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(Sunday between August 28 and September 3)
Psalm 81:1-2, 10-16

Psalm 81, and especially the selection set for reading this week, echoes the reading from Jeremiah with reference to the Exodus and the subsequent unfaithfulness of the people. In that sense, it is appropriate but we need to hear both from the whole of the psalm and the context in which it is set in the Book of Psalms to fully appreciate what is said here.

Psalm 81 belongs to Book III of the Psalms. This book comprises Psalms 73-89. The book of Psalms is organised so that this set of psalms is read after the time of King David (see Ps 72:20) and in the time of exile. Psalm 74 speaks of the destruction of the temple. In fact, Book III of the Psalms contains several communal psalms and speaks of not only the destruction of the temple and Jerusalem (Psalms 74; 79; 87), but the demise of the Lord’s people, Israel (Psalms 80; 81; 83; 85), and the fall of the dynasty of
David (Psalms 78; 89). These issues constituted major questions for Israel’s faith at the time of exile.

Within this book of psalms we also find smaller sequences of psalms. Psalm 79 begins a second sequence of psalms (Psalms 79-82) leading from lament through divine pronouncement (Psalm 81) to God’s sovereignty in the divine council (Psalm 82), a sequence similar to that of Psalms 74-76. Even in the gravest of situations the cycle of lament and hope continues and stands as a comfort to the people.

Psalm 81 begins with an extended call to praise, vv. 1-5. It stresses that such praise can be dated back as far as the Exodus out of Egypt so many generations ago. This call to praise God at the start of the psalm might suggest a festal context. God has made a ‘decree’ (v. 5; cf. Ps 78.5 and 79 [superscription]) in Joseph. But then, all of a sudden the psalmist hears an unknown voice (v. 5b). This voice claims to have heard past cries for help (vv. 6-7). Maybe the voice is responding to Israel’s call for help in Psalms 79-80. It is only at the end of Ps 81:7, however, that we get a hint of whose voice this is, namely the Lord’s who had indeed tested the people in the time of Exodus at Meribah (see Exod 17:1-7). The identity of the voice is made certain in vv. 9-10. It is revealed to be God’s voice and God continues to speak through the rest of the psalm (vv. 6-16).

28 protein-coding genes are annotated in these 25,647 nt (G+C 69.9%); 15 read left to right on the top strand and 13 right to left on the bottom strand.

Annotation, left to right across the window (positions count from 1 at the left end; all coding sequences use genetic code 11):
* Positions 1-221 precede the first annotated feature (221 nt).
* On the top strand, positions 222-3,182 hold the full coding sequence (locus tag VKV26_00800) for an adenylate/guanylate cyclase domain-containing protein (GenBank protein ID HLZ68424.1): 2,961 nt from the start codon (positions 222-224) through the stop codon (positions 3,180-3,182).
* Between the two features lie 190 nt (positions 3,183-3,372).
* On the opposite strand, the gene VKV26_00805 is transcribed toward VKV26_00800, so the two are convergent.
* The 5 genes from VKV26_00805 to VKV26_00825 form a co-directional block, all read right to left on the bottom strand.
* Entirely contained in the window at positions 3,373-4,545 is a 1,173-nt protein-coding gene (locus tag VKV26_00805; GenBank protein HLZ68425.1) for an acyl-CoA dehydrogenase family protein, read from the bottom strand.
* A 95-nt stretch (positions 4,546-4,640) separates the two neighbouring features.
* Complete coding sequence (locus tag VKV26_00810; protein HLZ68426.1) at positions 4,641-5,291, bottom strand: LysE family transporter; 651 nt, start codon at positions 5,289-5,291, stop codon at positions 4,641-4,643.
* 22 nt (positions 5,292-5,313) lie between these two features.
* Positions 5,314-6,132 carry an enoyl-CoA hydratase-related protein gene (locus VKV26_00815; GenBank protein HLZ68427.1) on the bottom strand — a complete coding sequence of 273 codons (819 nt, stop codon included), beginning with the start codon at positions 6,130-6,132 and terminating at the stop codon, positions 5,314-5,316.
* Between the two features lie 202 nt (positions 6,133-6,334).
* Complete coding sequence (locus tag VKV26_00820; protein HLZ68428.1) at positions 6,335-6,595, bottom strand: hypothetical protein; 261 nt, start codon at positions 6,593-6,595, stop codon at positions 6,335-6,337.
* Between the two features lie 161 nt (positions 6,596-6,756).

While Book III of the Psalms is meant to carry some comfort for the people there is some anguish in the Lord’s voice in Psalm 81. God’s response of rescue and freedom, of relieving the people’s burden, is complicated by the people’s continued rebellion. While God has fed them with tears (Ps 80:5) his desire has been to fill their mouth with ‘the finest of the wheat’ and ‘honey from the rock’ (81:10, 16).

This is a lovely message of sustenance, of feeding. Of course, it is exaggerated in its language. While the ‘finest of wheat’ can be comprehended, one does not get honey from a rock! ‘Honey’ is clear. Its sweetness is a delight and desirable. It was a delicacy in ancient times. But the reference to the rock has little to do with the source of honey. Rather it is an allusion back to the Exodus, and the place of testing, Meribah, mentioned in v. 7. There the Lord had given the people water from the rock in the wilderness. It is a reminder of the harsh places through which the Lord has led the people, of the Lord’s provision in the most unlikely spots. Maybe, contrary to this week’s understanding of the Exodus in Jeremiah as something of a honeymoon, there is even in the psalm a hidden reminder of the Exodus tradition which speaks of the people’s complaining against Moses and God (see Exod 17:1-7). Nevertheless, there is even hope in the face of both a recalcitrant people and the direst of circumstances. It is the Lord’s desire to feed them with the finest wheat and honey. As the church comes regularly to the communion table we remember the fulfilment of that promise, the cost of it to God, the dire circumstances of the cross, and indeed the ongoing call to repentance and discipleship.

Suggestions for the use of the psalm in worship

The opening verses could be used as a call to worship, either read by the liturgist or read responsively. If a significant occasion is being celebrated, a trumpet call may well suit the occasion.

Sing aloud to God our strength; shout for joy to the God of Jacob.
Raise a song, sound the tambourine, the sweet lyre with the harp.
Blow the trumpet at the new moon, at the full moon, on our festal day.
For it is a statute for Israel, an ordinance of the God of Jacob.
Verses 6-7a and 10, slightly adapted, could be used as the beginning of the declaration of forgiveness:
The Lord says:
‘I relieved your shoulder of the burden;
your hands were freed from the basket.
In distress you called, and I rescued you.
I am the LORD your God.
Hear of God’s relief of our burdens in the word of Jesus:
‘Your sins are forgiven.’
Thanks be to God.
Verses 10 and 16 could also be adapted to become an invocation to the Lord’s Table in a communion service:
The Lord says:
‘I am the LORD your God,
who brought you up out of the land of Egypt.
Open your mouth wide and I will feed you.
I would feed you with the finest of the wheat,
and with wine from the rock I would satisfy you.’
Come and feast at the Lord’s table.
Old Testament reading: Jeremiah 2:4-13

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